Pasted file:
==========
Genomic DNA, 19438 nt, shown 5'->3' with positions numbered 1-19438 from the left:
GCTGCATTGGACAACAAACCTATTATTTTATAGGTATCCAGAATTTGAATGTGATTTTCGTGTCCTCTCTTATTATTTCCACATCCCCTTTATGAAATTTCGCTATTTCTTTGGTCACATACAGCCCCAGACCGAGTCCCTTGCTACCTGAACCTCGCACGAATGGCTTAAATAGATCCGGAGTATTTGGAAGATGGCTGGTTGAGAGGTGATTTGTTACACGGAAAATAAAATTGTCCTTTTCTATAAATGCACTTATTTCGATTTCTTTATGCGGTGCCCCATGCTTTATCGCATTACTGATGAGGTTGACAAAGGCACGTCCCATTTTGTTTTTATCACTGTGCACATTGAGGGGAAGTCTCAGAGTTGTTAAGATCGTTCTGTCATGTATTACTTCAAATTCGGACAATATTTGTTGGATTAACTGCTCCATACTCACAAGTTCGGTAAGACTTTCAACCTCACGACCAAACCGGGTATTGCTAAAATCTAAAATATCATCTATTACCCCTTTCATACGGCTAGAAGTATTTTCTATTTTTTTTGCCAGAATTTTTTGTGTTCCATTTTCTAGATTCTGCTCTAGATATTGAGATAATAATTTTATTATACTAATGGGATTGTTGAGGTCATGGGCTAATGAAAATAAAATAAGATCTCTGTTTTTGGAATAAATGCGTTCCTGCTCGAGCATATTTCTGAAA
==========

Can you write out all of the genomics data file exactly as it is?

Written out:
Genomic DNA, 19438 nt, shown 5'->3' with positions numbered 1-19438 from the left:
GCTGCATTGGACAACAAACCTATTATTTTATAGGTATCCAGAATTTGAATGTGATTTTCGTGTCCTCTCTTATTATTTCCACATCCCCTTTATGAAATTTCGCTATTTCTTTGGTCACATACAGCCCCAGACCGAGTCCCTTGCTACCTGAACCTCGCACGAATGGCTTAAATAGATCCGGAGTATTTGGAAGATGGCTGGTTGAGAGGTGATTTGTTACACGGAAAATAAAATTGTCCTTTTCTATAAATGCACTTATTTCGATTTCTTTATGCGGTGCCCCATGCTTTATCGCATTACTGATGAGGTTGACAAAGGCACGTCCCATTTTGTTTTTATCACTGTGCACATTGAGGGGAAGTCTCAGAGTTGTTAAGATCGTTCTGTCATGTATTACTTCAAATTCGGACAATATTTGTTGGATTAACTGCTCCATACTCACAAGTTCGGTAAGACTTTCAACCTCACGACCAAACCGGGTATTGCTAAAATCTAAAATATCATCTATTACCCCTTTCATACGGCTAGAAGTATTTTCTATTTTTTTTGCCAGAATTTTTTGTGTTCCATTTTCTAGATTCTGCTCTAGATATTGAGATAATAATTTTATTATACTAATGGGATTGTTGAGGTCATGGGCTAATGAAAATAAAATAAGATCTCTGTTTTTGGAATAAATGCGTTCCTGCTCGAGCATATTTCTGAAA